I know, I know – who sends a film critic to cover a rock concert?
Well, when the rock concert features Kevin Costner, and Costner himself invites the film critic to attend after an interview earlier that morning ... you know, let’s just say these things happen.
And let’s also say that Costner’s reasonably good at the rock thing. Accompanied by his solid six-piece band, Modern West – assembled by and featuring longtime pal and collaborator John Coinman, his music supervisor on Dances with Wolves – Costner took the stage at the Phoenix before some 300 screaming fans, and gave them a show.
The music wasn’t exactly revolutionary; Modern West plays solid country-flavoured rockers about women, cars, growing up in small towns and dreaming big dreams about getting out. The obvious reference points are early Springsteen and John Cougar, before their respective social consciousnesses kicked in, and Costner’s Postman co-star Tom Petty; I also caught some Bryan Adams in there, too, though thankfully it was the Adams of Reckless, rather than the older, suckier Adams Costner tapped for that horrible Robin Hood ballad about how everything he does, he does for Mary Elizabeth Mastrantonio.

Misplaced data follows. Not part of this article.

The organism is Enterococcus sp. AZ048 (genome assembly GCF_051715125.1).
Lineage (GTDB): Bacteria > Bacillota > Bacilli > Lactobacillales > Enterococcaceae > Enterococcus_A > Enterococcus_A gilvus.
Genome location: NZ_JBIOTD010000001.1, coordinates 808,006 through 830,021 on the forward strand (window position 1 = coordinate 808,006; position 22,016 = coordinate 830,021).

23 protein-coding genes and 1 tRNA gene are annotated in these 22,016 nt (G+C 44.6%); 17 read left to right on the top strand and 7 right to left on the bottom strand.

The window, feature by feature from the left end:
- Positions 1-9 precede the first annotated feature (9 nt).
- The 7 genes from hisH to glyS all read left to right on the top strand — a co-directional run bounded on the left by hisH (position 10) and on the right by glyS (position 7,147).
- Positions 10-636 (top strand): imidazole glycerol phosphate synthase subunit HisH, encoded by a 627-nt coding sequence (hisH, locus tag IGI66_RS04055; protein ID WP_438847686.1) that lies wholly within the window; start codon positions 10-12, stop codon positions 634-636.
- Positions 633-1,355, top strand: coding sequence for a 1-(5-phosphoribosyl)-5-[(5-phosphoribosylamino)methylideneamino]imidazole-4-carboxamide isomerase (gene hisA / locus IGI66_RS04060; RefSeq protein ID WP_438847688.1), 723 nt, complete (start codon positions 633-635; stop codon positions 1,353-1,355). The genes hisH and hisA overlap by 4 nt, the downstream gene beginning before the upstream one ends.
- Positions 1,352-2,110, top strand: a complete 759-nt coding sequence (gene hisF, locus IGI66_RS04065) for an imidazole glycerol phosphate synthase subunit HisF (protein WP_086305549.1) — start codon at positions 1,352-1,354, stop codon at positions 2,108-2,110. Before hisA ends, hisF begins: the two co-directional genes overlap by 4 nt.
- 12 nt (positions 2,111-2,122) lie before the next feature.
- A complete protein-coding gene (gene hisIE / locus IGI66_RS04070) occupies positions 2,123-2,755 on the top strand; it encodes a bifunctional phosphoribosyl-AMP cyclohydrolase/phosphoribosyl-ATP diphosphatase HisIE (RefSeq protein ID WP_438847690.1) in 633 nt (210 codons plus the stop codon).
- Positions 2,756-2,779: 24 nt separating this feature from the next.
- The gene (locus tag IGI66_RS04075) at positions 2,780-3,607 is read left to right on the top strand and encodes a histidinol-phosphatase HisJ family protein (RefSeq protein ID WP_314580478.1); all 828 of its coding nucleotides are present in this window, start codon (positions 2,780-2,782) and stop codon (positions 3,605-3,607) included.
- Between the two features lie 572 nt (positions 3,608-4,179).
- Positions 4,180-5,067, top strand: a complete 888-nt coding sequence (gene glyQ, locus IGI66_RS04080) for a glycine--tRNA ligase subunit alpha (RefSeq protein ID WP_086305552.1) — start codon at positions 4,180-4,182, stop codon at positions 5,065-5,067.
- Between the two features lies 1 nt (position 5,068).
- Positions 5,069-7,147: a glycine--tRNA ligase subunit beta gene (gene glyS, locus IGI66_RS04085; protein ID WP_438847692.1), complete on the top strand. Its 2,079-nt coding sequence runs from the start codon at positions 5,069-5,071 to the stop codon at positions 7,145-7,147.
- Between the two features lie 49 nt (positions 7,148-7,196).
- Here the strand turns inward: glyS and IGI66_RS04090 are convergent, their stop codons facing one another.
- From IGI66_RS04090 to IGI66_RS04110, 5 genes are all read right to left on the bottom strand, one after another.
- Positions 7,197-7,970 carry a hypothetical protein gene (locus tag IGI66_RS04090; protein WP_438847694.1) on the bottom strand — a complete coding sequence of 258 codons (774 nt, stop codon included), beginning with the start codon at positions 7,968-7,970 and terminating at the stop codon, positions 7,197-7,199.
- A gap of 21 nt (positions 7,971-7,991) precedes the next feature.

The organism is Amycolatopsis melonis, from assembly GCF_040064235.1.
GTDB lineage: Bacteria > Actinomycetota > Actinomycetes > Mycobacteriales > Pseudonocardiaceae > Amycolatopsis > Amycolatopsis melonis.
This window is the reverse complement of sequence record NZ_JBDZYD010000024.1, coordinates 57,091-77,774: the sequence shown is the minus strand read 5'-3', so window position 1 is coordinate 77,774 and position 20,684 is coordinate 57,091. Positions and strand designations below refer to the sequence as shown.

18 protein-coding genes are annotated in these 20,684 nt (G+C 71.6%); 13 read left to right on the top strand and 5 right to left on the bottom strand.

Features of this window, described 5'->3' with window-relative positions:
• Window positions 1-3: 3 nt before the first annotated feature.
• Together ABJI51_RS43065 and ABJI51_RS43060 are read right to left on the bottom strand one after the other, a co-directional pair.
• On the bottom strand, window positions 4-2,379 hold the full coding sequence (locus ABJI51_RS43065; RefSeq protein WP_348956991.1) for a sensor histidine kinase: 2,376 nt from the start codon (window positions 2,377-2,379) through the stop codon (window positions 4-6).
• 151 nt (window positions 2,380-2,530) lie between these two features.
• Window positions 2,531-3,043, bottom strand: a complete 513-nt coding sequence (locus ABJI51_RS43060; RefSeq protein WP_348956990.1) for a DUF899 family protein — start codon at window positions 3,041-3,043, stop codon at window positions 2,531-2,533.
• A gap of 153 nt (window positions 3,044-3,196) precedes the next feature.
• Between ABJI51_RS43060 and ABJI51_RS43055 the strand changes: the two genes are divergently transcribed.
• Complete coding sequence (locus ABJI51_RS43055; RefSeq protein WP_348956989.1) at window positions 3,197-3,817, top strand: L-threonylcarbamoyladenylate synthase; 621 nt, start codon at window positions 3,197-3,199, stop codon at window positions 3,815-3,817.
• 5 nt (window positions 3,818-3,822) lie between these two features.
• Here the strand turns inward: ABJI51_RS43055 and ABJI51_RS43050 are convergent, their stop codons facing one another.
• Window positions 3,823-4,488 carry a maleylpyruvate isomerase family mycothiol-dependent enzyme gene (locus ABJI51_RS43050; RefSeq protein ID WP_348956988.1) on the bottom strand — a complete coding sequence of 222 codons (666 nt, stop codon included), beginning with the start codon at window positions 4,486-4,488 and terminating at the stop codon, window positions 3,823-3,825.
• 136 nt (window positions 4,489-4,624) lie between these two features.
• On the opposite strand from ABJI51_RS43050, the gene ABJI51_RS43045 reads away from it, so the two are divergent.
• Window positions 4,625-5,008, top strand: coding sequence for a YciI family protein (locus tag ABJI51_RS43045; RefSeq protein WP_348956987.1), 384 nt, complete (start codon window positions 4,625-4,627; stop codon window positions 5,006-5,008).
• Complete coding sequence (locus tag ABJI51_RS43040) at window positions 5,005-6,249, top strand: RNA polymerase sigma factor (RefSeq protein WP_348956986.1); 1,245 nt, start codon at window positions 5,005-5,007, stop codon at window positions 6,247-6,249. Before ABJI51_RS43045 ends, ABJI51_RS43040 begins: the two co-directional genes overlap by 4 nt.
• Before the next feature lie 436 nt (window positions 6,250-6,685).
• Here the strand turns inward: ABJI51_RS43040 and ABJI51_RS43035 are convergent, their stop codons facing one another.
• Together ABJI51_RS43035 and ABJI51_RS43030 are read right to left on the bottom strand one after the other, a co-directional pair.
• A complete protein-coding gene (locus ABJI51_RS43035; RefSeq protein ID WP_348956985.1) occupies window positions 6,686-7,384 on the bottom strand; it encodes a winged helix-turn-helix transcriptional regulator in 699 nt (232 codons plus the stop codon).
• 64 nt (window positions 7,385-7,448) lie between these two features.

Modern West doesn’t do ballads. They do straight-up rock ’n roll, and if the lyrics aren’t exactly revelatory – “I never asked for a million bucks / Just paid overtime and some gas in my truck” – they’re enthusiastic and energetic. Also, they do a stellar cover of Mr. Tambourine Man, a song any actor should think twice about covering after William Shatner’s infamous version.
But that’s Costner’s charm. He knows he’s skirting cheesiness; he knows he’ll be perceived as a vanity project. Like a few other actors who broke big in the 1980s – Dennis Quaid, Bruce Willis, even Steven frickin’ Seagal – he’s been able to indulge his love of music in public, for good or ill.
He doesn’t apologize for it, and he doesn’t have to. He’s having a great time, his voice is reedy but game, and he’s self-effacing enough to be able to plug his upcoming movie right in the middle of the set, and when his middle-aged lady fans bellow the titles of his older films at him like requests – “Dances with Woooooooolves!” – the half-stifled laugh seems awfully genuine.
Oh, and Swing Vote opens August 1st. Tell your folks.